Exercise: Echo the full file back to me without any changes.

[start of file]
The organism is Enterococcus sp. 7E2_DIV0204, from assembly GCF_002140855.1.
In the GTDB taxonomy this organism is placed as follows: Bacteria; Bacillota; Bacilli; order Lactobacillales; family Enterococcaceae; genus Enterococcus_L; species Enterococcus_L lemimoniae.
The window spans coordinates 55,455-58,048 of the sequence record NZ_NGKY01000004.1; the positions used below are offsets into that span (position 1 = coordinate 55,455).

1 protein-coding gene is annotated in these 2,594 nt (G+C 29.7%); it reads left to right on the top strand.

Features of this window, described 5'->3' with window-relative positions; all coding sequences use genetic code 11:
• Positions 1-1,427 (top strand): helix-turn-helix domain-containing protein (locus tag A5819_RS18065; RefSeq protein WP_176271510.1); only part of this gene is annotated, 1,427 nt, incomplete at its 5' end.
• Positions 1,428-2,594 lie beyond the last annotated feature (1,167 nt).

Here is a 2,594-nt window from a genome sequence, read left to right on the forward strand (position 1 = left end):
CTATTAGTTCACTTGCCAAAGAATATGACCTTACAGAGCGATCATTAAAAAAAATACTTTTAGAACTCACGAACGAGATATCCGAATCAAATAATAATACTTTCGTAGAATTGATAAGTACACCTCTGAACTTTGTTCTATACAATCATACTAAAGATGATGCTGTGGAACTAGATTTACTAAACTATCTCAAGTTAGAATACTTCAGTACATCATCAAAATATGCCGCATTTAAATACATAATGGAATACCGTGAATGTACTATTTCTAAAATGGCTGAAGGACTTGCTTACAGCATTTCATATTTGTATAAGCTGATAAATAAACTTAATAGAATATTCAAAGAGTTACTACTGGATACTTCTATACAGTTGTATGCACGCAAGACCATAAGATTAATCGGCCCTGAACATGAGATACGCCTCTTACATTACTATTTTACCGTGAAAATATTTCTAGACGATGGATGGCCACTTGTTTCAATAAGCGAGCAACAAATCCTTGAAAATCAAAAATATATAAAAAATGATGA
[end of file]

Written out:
The organism is Enterococcus sp. 7E2_DIV0204, from assembly GCF_002140855.1.
In the GTDB taxonomy this organism is placed as follows: Bacteria; Bacillota; Bacilli; order Lactobacillales; family Enterococcaceae; genus Enterococcus_L; species Enterococcus_L lemimoniae.
The window spans coordinates 55,455-58,048 of the sequence record NZ_NGKY01000004.1; the positions used below are offsets into that span (position 1 = coordinate 55,455).

1 protein-coding gene is annotated in these 2,594 nt (G+C 29.7%); it reads left to right on the top strand.

Features of this window, described 5'->3' with window-relative positions; all coding sequences use genetic code 11:
• Positions 1-1,427 (top strand): helix-turn-helix domain-containing protein (locus tag A5819_RS18065; RefSeq protein WP_176271510.1); only part of this gene is annotated, 1,427 nt, incomplete at its 5' end.
• Positions 1,428-2,594 lie beyond the last annotated feature (1,167 nt).

Here is a 2,594-nt window from a genome sequence, read left to right on the forward strand (position 1 = left end):
CTATTAGTTCACTTGCCAAAGAATATGACCTTACAGAGCGATCATTAAAAAAAATACTTTTAGAACTCACGAACGAGATATCCGAATCAAATAATAATACTTTCGTAGAATTGATAAGTACACCTCTGAACTTTGTTCTATACAATCATACTAAAGATGATGCTGTGGAACTAGATTTACTAAACTATCTCAAGTTAGAATACTTCAGTACATCATCAAAATATGCCGCATTTAAATACATAATGGAATACCGTGAATGTACTATTTCTAAAATGGCTGAAGGACTTGCTTACAGCATTTCATATTTGTATAAGCTGATAAATAAACTTAATAGAATATTCAAAGAGTTACTACTGGATACTTCTATACAGTTGTATGCACGCAAGACCATAAGATTAATCGGCCCTGAACATGAGATACGCCTCTTACATTACTATTTTACCGTGAAAATATTTCTAGACGATGGATGGCCACTTGTTTCAATAAGCGAGCAACAAATCCTTGAAAATCAAAAATATATAAAAAATGATGA